Dying and the Black Dog
People who are dying don’t just have to deal with the fact that they are dying, they also live with fear, (sometimes relentless) pain, discomfort, loss of autonomy, inability to do the things they love, etc. To make matters worse, many also have the dreaded black dog to contend with… depression.
We need to be mindful of this. As it is, the dying know that those who love them are already worried, scared, and dealing with anticipatory grief and likely wouldn’t want to add to their concerns by admitting that they are depressed. In fact, they may not even be aware that they are.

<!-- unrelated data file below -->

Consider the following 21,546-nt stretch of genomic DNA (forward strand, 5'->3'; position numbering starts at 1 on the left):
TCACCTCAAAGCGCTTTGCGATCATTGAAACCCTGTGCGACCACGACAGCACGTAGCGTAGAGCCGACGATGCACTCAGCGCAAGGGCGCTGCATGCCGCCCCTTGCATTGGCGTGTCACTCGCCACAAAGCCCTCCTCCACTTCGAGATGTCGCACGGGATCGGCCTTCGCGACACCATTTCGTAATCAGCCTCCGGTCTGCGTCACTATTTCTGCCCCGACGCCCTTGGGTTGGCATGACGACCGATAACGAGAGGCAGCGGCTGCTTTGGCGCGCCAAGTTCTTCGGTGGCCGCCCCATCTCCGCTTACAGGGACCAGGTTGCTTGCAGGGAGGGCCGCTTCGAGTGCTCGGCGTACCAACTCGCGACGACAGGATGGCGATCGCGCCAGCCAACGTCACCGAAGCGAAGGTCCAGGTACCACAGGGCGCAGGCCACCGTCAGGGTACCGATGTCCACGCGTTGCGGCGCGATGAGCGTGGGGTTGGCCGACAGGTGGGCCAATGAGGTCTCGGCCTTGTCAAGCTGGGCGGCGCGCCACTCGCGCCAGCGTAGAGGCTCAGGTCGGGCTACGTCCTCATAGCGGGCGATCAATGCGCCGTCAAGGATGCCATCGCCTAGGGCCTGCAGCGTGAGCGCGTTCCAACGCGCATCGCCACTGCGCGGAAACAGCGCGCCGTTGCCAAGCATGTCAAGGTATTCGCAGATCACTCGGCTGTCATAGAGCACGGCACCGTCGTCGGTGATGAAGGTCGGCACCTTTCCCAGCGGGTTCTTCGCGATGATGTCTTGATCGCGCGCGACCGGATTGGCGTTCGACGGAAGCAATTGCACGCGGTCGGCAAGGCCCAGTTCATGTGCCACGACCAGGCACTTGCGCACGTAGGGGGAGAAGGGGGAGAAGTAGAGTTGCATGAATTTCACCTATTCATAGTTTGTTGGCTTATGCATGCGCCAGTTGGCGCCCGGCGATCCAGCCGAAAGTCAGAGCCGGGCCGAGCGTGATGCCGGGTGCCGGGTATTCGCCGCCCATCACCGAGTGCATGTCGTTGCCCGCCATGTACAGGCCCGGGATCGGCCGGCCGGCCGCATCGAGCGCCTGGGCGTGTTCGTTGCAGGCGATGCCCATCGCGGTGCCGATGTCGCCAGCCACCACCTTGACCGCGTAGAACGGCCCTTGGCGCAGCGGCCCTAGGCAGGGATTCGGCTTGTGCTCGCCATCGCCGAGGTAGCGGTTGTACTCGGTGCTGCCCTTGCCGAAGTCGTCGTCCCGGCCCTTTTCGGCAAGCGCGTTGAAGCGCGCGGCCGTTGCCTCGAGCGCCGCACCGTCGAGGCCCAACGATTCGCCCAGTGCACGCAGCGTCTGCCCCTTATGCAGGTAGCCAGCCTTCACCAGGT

An interesting article from the The National Center for Biotechnology Information: https://www.ncbi.nlm.nih.gov/pmc/articles/PMC1291326/
“Advanced disease increases the likelihood of depression. The more symptoms of dying the patients are experiencing—such as dyspnea, nausea, bowel problems, bladder problems, and skin problems—the more likely they will feel depressed.”
“The medical literature suggests that the incidence of major depression in terminally ill patients ranges from 25% to 77%. Depression is both associated with intense suffering and a cause of intense suffering. Yet, it is not inevitable. It is treatable in many cases, and early treatment is more effective than late treatment. Early treatment is, of course, dependent on early recognition of the problem; all too often, physicians wait until the last weeks of a dying patient’s life to decide to address the depression. By this point, it is generally too late.”
To find a support group near you, contact The South African Depression and Anxiety Group: https://www.sadag.org/.